Preferably for at least some of the scenes in the sticker book, the sticker page 30 and scene page 32 face each other, and the instructional page 34 is not visible (since it is on the back side of the sticker page) when the scene page is being viewed. This will particularly help to exercise the child's memory, since as mentioned the child will not be able to view the instructional page when engaged in the activity of removing the stickers and sticking them on the scene page.
In addition, the instructional page 34, since it contains a representation of the scene and stickers in black and white outline, is adapted to be colored using marking instruments such as colored felt tip markers. Since its exposed surface 60 is less glossy than its inside surface 46 (it is coated only on one side), it is well adapted to receiving coloring. When the instructional page 34 is on the back side of the sticker page 30 and remote from the scene page 32, the user when engaged in the act of coloring will not be able to see the colors on the sticker page 30 or scene page 32 and will therefore further develop his/her memory (or imagination).
However it is also preferred that for at least some of the pages in the book, the instructional page 34 be adjacent and facing the scene page 32, as shown in FIG. 1. This will make application of the stickers for these pages particularly simple, since the instructions will be adjacent the scene page. It will also facilitate coloring of the instructional page since the completed scene page will be immediately adjacent and facing the instructional page for easy reference by the user. This provides a simple arrangement for showing and teaching the child how to use the book, so that the child can then carry out the more difficult operations when the instructional page is not readily visible.
To implement the above arrangement, the book may conveniently contain 12 pages, arranged as shown in FIG. 9. The pages are numbered as 1 to 12 and are arranged as listed below:
______________________________________Page 1 Instructional page 34Page 2 Sticker page 30Page 3 Scene page 32Page 4 Scene page 32Page 5 Instructional page 34Page 6 Sticker page 30Page 7 Sticker page 30Page 8 Instructional page 34Page 9 Scene page 32Page 10 Scene page 32Page 11 Sticker page 30Page 12 Instructional page 34______________________________________
Preferably the pages are formed (FIG. 9) as double sheets, folded in their centres, so that only three double sheets 62, 64 and 66 need be used. Sheets 62 and 66 each contain sticker pages 30 on one side and instructional pages 34 on the other side, while central sheet 64 (sandwiched between sheets 62, 66) is printed on all four surfaces as a scene page 32. The book is assembled by staples 68 inserted through the centres of the sheets 62, 64, 66 and through a cover sheet 70 containing the covers 20, 22.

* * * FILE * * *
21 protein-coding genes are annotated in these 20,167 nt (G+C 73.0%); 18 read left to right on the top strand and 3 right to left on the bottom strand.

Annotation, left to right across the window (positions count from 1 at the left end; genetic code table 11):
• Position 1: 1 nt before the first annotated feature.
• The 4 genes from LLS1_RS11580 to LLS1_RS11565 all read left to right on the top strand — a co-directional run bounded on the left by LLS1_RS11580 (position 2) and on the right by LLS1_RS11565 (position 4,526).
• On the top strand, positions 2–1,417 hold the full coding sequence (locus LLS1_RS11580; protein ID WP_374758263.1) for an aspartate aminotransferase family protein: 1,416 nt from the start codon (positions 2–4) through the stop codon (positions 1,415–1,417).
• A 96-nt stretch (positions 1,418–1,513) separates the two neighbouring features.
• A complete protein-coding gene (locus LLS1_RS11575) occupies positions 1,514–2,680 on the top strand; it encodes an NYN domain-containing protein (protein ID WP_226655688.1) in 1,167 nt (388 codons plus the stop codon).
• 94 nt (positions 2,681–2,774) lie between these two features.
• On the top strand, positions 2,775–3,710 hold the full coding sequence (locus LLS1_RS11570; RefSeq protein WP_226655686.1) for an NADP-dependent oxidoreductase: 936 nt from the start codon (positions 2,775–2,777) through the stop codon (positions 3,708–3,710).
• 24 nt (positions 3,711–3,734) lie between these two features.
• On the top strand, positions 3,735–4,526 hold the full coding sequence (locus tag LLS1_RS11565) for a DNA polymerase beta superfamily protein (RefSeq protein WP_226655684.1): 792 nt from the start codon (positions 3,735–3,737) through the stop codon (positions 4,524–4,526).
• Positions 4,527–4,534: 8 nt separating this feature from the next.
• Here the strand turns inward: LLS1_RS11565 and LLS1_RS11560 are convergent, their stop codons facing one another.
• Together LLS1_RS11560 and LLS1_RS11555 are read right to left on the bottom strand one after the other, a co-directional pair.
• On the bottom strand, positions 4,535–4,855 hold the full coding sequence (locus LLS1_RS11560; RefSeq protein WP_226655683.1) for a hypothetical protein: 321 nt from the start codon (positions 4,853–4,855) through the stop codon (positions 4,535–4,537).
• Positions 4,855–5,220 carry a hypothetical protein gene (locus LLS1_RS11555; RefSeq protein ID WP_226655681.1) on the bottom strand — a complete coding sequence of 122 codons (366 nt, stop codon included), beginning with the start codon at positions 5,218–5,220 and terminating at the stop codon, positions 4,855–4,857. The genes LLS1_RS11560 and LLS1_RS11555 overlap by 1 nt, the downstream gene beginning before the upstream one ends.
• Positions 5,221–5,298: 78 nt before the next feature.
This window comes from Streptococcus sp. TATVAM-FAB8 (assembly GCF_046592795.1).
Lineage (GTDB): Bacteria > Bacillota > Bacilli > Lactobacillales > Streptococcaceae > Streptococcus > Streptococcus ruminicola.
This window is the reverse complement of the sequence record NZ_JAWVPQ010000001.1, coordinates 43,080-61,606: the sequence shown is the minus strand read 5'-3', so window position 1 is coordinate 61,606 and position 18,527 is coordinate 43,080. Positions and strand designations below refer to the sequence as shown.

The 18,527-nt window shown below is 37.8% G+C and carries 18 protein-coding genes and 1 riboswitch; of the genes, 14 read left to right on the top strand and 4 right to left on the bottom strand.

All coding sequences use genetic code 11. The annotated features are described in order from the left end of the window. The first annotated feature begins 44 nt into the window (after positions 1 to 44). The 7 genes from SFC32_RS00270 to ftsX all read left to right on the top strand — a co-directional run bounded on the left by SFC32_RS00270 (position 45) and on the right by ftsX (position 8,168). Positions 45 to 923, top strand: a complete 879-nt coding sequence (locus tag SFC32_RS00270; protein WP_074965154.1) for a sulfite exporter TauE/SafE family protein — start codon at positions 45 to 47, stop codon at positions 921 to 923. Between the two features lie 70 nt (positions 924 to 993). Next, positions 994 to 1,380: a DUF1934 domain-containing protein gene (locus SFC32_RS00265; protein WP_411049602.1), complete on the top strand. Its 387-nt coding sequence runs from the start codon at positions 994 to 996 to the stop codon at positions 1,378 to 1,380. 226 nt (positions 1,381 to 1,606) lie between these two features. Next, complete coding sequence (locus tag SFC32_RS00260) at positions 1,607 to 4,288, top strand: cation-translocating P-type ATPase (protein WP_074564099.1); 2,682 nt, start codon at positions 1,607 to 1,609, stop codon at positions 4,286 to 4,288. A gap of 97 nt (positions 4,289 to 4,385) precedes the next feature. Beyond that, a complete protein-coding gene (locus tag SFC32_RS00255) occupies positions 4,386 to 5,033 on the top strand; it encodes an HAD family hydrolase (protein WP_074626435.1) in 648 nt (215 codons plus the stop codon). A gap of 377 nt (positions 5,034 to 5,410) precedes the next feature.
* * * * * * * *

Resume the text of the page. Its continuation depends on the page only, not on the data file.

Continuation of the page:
The arrangement described above makes production of the sticker book particularly simple, since the sticker pages 30 are in all cases backed by and associated with their corresponding instructional pages 34, and since the scene pages 32 can be separately printed. In addition, since each sheet 64 of scene pages 32 (displaying four scenes on two double-sided pages) requires two sheets 62, 66 of sticker/instructional pages (each such sheet consisting of two sticker pages and two instructional pages), each scene sheet 64 can be sandwiched between a pair of sticker/instructional sheets 62, 66.
Thus, during manufacture, each scene sheet 64 is printed on both its sides. Each instruction sheet 62, 66 is formed of two sheets, namely a sheet of sticker paper on which stickers are printed and a sheet on which instructions are printed.
After the back of the sticker sheet is coated with adhesive, the adhesive and instruction sheets are brought together to form a single sticker/instruction sheet 62 or 66, and the stickers are then die cut in conventional manner.
Although the present invention has been described with reference to a preferred embodiment thereof, it will be appreciated by those skilled in the art that various alterations and modifications may be carried out without departing from the scope of the invention.
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|U.S. Classification||434/429, 434/81, 40/594, 434/428, 434/96|
|International Classification||G09B19/00, G09B11/04, G09B29/00|
|Cooperative Classification||G09B29/00, G09B19/00, G09B11/04|
|European Classification||G09B19/00, G09B11/04, G09B29/00|
|Dec 16, 1992||AS||Assignment|
Owner name: MARNLEN MANAGEMENT LTD., CANADA
Free format text: ASSIGNMENT OF ASSIGNORS INTEREST.;ASSIGNOR:WALDMAN, SANDRA;REEL/FRAME:006358/0761
Effective date: 19921214
|Jun 16, 1997||FPAY||Fee payment|
Year of fee payment: 4
|Jun 13, 2001||FPAY||Fee payment|
Year of fee payment: 8
|May 31, 2005||FPAY||Fee payment|
Year of fee payment: 12